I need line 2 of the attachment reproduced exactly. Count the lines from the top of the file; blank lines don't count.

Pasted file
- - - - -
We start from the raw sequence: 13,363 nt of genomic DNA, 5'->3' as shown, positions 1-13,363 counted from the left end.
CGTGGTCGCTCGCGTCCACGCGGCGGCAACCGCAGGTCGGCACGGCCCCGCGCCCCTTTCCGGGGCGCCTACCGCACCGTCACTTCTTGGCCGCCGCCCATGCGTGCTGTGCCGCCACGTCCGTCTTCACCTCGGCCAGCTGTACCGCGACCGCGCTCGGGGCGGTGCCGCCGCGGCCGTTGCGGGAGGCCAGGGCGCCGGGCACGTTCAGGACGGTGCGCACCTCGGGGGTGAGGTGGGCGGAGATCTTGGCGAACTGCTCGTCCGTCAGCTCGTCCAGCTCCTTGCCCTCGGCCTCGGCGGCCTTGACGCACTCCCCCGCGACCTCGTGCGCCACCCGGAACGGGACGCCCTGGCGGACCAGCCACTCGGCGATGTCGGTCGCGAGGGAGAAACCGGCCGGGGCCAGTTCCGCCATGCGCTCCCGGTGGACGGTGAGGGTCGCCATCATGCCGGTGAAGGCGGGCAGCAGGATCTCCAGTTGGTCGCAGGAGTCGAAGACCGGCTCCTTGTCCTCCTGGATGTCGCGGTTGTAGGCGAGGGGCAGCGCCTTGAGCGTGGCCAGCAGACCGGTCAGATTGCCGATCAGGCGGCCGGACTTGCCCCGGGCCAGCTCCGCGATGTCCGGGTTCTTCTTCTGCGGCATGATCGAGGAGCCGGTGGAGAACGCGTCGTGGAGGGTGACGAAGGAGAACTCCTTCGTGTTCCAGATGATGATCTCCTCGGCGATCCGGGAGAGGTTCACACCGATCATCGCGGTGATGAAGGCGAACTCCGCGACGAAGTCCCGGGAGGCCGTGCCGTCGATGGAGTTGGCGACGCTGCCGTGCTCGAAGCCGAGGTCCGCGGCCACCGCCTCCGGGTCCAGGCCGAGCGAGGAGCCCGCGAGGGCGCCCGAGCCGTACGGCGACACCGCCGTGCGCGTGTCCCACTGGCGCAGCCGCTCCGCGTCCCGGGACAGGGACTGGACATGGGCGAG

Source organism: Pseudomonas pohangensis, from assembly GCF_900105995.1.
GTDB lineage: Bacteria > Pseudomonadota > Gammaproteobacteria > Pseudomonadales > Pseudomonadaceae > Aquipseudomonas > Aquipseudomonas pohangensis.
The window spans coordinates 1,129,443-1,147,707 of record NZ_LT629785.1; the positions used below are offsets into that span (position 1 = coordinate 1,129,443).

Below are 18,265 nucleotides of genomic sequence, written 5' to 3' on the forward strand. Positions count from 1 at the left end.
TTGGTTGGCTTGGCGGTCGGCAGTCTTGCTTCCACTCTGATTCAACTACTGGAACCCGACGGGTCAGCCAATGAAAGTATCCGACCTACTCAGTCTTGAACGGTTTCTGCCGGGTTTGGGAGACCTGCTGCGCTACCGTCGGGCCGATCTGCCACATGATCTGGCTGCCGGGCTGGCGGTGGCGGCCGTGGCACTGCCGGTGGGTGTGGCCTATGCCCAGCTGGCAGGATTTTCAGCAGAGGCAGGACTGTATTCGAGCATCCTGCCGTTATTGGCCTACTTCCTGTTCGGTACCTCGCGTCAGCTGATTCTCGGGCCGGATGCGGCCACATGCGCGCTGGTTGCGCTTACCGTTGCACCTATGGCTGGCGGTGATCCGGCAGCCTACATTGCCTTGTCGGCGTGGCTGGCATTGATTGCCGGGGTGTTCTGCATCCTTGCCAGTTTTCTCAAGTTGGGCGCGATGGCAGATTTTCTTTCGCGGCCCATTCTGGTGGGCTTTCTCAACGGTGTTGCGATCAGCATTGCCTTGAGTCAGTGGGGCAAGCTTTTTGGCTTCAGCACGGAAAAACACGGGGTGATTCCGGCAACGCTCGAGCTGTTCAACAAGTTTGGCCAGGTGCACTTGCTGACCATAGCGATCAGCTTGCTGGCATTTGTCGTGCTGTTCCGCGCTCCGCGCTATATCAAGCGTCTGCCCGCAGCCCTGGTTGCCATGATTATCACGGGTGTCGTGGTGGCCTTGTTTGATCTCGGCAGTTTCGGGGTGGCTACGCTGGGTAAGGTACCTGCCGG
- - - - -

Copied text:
CGTGGTCGCTCGCGTCCACGCGGCGGCAACCGCAGGTCGGCACGGCCCCGCGCCCCTTTCCGGGGCGCCTACCGCACCGTCACTTCTTGGCCGCCGCCCATGCGTGCTGTGCCGCCACGTCCGTCTTCACCTCGGCCAGCTGTACCGCGACCGCGCTCGGGGCGGTGCCGCCGCGGCCGTTGCGGGAGGCCAGGGCGCCGGGCACGTTCAGGACGGTGCGCACCTCGGGGGTGAGGTGGGCGGAGATCTTGGCGAACTGCTCGTCCGTCAGCTCGTCCAGCTCCTTGCCCTCGGCCTCGGCGGCCTTGACGCACTCCCCCGCGACCTCGTGCGCCACCCGGAACGGGACGCCCTGGCGGACCAGCCACTCGGCGATGTCGGTCGCGAGGGAGAAACCGGCCGGGGCCAGTTCCGCCATGCGCTCCCGGTGGACGGTGAGGGTCGCCATCATGCCGGTGAAGGCGGGCAGCAGGATCTCCAGTTGGTCGCAGGAGTCGAAGACCGGCTCCTTGTCCTCCTGGATGTCGCGGTTGTAGGCGAGGGGCAGCGCCTTGAGCGTGGCCAGCAGACCGGTCAGATTGCCGATCAGGCGGCCGGACTTGCCCCGGGCCAGCTCCGCGATGTCCGGGTTCTTCTTCTGCGGCATGATCGAGGAGCCGGTGGAGAACGCGTCGTGGAGGGTGACGAAGGAGAACTCCTTCGTGTTCCAGATGATGATCTCCTCGGCGATCCGGGAGAGGTTCACACCGATCATCGCGGTGATGAAGGCGAACTCCGCGACGAAGTCCCGGGAGGCCGTGCCGTCGATGGAGTTGGCGACGCTGCCGTGCTCGAAGCCGAGGTCCGCGGCCACCGCCTCCGGGTCCAGGCCGAGCGAGGAGCCCGCGAGGGCGCCCGAGCCGTACGGCGACACCGCCGTGCGCGTGTCCCACTGGCGCAGCCGCTCCGCGTCCCGGGACAGGGACTGGACATGGGCGAG